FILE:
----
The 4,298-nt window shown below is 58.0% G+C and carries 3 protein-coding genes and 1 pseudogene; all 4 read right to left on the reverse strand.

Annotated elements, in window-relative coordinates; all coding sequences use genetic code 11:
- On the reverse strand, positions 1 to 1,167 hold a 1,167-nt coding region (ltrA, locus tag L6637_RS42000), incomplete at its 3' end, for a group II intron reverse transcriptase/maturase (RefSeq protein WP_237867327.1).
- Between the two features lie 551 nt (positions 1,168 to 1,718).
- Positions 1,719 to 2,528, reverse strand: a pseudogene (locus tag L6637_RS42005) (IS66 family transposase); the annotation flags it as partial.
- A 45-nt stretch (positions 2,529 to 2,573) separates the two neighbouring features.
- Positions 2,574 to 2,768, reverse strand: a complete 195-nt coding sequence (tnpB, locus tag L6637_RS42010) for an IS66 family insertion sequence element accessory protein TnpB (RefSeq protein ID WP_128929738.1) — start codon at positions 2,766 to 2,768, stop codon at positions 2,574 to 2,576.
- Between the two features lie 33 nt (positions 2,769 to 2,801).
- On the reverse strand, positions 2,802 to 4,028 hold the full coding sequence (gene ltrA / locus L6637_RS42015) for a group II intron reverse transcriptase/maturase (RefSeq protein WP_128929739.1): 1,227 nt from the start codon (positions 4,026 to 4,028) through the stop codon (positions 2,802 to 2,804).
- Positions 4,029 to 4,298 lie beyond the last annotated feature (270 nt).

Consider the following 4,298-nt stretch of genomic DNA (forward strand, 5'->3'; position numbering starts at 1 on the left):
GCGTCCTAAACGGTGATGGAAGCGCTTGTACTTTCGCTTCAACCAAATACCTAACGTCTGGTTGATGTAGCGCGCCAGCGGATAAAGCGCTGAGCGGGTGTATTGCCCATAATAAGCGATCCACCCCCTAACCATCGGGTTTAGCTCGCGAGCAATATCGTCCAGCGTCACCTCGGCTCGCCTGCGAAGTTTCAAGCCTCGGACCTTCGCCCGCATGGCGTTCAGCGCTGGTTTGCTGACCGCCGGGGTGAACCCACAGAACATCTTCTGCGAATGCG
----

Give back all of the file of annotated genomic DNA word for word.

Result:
The 4,298-nt window shown below is 58.0% G+C and carries 3 protein-coding genes and 1 pseudogene; all 4 read right to left on the reverse strand.

Annotated elements, in window-relative coordinates; all coding sequences use genetic code 11:
- On the reverse strand, positions 1 to 1,167 hold a 1,167-nt coding region (ltrA, locus tag L6637_RS42000), incomplete at its 3' end, for a group II intron reverse transcriptase/maturase (RefSeq protein WP_237867327.1).
- Between the two features lie 551 nt (positions 1,168 to 1,718).
- Positions 1,719 to 2,528, reverse strand: a pseudogene (locus tag L6637_RS42005) (IS66 family transposase); the annotation flags it as partial.
- A 45-nt stretch (positions 2,529 to 2,573) separates the two neighbouring features.
- Positions 2,574 to 2,768, reverse strand: a complete 195-nt coding sequence (tnpB, locus tag L6637_RS42010) for an IS66 family insertion sequence element accessory protein TnpB (RefSeq protein ID WP_128929738.1) — start codon at positions 2,766 to 2,768, stop codon at positions 2,574 to 2,576.
- Between the two features lie 33 nt (positions 2,769 to 2,801).
- On the reverse strand, positions 2,802 to 4,028 hold the full coding sequence (gene ltrA / locus L6637_RS42015) for a group II intron reverse transcriptase/maturase (RefSeq protein WP_128929739.1): 1,227 nt from the start codon (positions 4,026 to 4,028) through the stop codon (positions 2,802 to 2,804).
- Positions 4,029 to 4,298 lie beyond the last annotated feature (270 nt).

Consider the following 4,298-nt stretch of genomic DNA (forward strand, 5'->3'; position numbering starts at 1 on the left):
GCGTCCTAAACGGTGATGGAAGCGCTTGTACTTTCGCTTCAACCAAATACCTAACGTCTGGTTGATGTAGCGCGCCAGCGGATAAAGCGCTGAGCGGGTGTATTGCCCATAATAAGCGATCCACCCCCTAACCATCGGGTTTAGCTCGCGAGCAATATCGTCCAGCGTCACCTCGGCTCGCCTGCGAAGTTTCAAGCCTCGGACCTTCGCCCGCATGGCGTTCAGCGCTGGTTTGCTGACCGCCGGGGTGAACCCACAGAACATCTTCTGCGAATGCG